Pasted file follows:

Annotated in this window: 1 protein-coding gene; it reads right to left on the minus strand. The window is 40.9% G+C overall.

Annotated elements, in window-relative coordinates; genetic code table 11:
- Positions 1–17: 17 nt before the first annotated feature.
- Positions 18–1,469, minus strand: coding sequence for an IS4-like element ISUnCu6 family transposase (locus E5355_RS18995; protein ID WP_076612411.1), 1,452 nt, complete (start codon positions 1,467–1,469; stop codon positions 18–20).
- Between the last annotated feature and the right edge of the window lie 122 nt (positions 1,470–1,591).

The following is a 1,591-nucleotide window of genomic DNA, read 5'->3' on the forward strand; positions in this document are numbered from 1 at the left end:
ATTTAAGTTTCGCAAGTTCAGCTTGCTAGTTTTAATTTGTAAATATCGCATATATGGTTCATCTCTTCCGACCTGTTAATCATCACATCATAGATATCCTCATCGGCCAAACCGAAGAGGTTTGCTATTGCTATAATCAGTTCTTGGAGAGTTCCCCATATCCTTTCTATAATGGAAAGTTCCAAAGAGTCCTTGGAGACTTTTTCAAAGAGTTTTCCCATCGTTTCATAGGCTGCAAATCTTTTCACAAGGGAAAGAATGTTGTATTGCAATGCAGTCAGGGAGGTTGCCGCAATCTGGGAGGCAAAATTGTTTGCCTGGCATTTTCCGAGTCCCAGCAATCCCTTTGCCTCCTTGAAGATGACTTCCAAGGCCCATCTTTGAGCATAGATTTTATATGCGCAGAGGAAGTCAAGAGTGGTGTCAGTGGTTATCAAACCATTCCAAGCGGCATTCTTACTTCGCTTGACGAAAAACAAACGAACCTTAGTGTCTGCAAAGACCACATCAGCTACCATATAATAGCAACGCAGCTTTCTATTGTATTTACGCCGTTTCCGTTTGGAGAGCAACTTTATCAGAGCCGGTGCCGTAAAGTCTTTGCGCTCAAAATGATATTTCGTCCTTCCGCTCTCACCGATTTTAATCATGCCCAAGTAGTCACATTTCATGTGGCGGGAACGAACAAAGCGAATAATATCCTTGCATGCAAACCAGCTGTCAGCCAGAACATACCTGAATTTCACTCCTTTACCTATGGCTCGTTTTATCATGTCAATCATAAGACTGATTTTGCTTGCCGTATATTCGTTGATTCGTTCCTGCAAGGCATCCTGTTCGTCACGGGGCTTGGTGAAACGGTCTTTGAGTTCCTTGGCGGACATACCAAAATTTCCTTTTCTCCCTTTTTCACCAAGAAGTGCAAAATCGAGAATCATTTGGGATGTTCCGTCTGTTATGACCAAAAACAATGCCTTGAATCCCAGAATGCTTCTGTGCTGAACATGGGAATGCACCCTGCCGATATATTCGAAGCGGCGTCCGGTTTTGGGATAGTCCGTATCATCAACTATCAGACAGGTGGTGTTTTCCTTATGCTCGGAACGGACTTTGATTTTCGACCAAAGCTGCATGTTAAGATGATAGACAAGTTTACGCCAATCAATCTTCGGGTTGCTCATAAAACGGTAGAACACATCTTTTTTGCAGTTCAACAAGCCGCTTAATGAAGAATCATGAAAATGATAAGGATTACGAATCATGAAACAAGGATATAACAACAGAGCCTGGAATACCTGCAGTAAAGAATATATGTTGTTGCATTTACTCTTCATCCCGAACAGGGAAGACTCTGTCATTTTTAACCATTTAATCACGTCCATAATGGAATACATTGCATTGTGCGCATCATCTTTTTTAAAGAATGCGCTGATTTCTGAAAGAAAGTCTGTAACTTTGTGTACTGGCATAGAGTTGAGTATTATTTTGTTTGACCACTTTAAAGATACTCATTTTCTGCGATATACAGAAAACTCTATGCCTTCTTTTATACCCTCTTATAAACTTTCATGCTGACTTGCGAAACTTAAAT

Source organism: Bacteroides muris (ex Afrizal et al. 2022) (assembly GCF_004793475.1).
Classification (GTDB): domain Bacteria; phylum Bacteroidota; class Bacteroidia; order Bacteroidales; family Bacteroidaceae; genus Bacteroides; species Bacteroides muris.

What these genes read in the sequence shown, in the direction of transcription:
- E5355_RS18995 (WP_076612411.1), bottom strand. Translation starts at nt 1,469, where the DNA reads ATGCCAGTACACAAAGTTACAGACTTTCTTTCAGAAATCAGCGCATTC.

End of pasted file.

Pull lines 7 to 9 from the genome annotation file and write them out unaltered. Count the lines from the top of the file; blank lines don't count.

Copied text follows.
ATTTAAGTTTCGCAAGTTCAGCTTGCTAGTTTTAATTTGTAAATATCGCATATATGGTTCATCTCTTCCGACCTGTTAATCATCACATCATAGATATCCTCATCGGCCAAACCGAAGAGGTTTGCTATTGCTATAATCAGTTCTTGGAGAGTTCCCCATATCCTTTCTATAATGGAAAGTTCCAAAGAGTCCTTGGAGACTTTTTCAAAGAGTTTTCCCATCGTTTCATAGGCTGCAAATCTTTTCACAAGGGAAAGAATGTTGTATTGCAATGCAGTCAGGGAGGTTGCCGCAATCTGGGAGGCAAAATTGTTTGCCTGGCATTTTCCGAGTCCCAGCAATCCCTTTGCCTCCTTGAAGATGACTTCCAAGGCCCATCTTTGAGCATAGATTTTATATGCGCAGAGGAAGTCAAGAGTGGTGTCAGTGGTTATCAAACCATTCCAAGCGGCATTCTTACTTCGCTTGACGAAAAACAAACGAACCTTAGTGTCTGCAAAGACCACATCAGCTACCATATAATAGCAACGCAGCTTTCTATTGTATTTACGCCGTTTCCGTTTGGAGAGCAACTTTATCAGAGCCGGTGCCGTAAAGTCTTTGCGCTCAAAATGATATTTCGTCCTTCCGCTCTCACCGATTTTAATCATGCCCAAGTAGTCACATTTCATGTGGCGGGAACGAACAAAGCGAATAATATCCTTGCATGCAAACCAGCTGTCAGCCAGAACATACCTGAATTTCACTCCTTTACCTATGGCTCGTTTTATCATGTCAATCATAAGACTGATTTTGCTTGCCGTATATTCGTTGATTCGTTCCTGCAAGGCATCCTGTTCGTCACGGGGCTTGGTGAAACGGTCTTTGAGTTCCTTGGCGGACATACCAAAATTTCCTTTTCTCCCTTTTTCACCAAGAAGTGCAAAATCGAGAATCATTTGGGATGTTCCGTCTGTTATGACCAAAAACAATGCCTTGAATCCCAGAATGCTTCTGTGCTGAACATGGGAATGCACCCTGCCGATATATTCGAAGCGGCGTCCGGTTTTGGGATAGTCCGTATCATCAACTATCAGACAGGTGGTGTTTTCCTTATGCTCGGAACGGACTTTGATTTTCGACCAAAGCTGCATGTTAAGATGATAGACAAGTTTACGCCAATCAATCTTCGGGTTGCTCATAAAACGGTAGAACACATCTTTTTTGCAGTTCAACAAGCCGCTTAATGAAGAATCATGAAAATGATAAGGATTACGAATCATGAAACAAGGATATAACAACAGAGCCTGGAATACCTGCAGTAAAGAATATATGTTGTTGCATTTACTCTTCATCCCGAACAGGGAAGACTCTGTCATTTTTAACCATTTAATCACGTCCATAATGGAATACATTGCATTGTGCGCATCATCTTTTTTAAAGAATGCGCTGATTTCTGAAAGAAAGTCTGTAACTTTGTGTACTGGCATAGAGTTGAGTATTATTTTGTTTGACCACTTTAAAGATACTCATTTTCTGCGATATACAGAAAACTCTATGCCTTCTTTTATACCCTCTTATAAACTTTCATGCTGACTTGCGAAACTTAAAT

Source organism: Bacteroides muris (ex Afrizal et al. 2022) (assembly GCF_004793475.1).
Classification (GTDB): domain Bacteria; phylum Bacteroidota; class Bacteroidia; order Bacteroidales; family Bacteroidaceae; genus Bacteroides; species Bacteroides muris.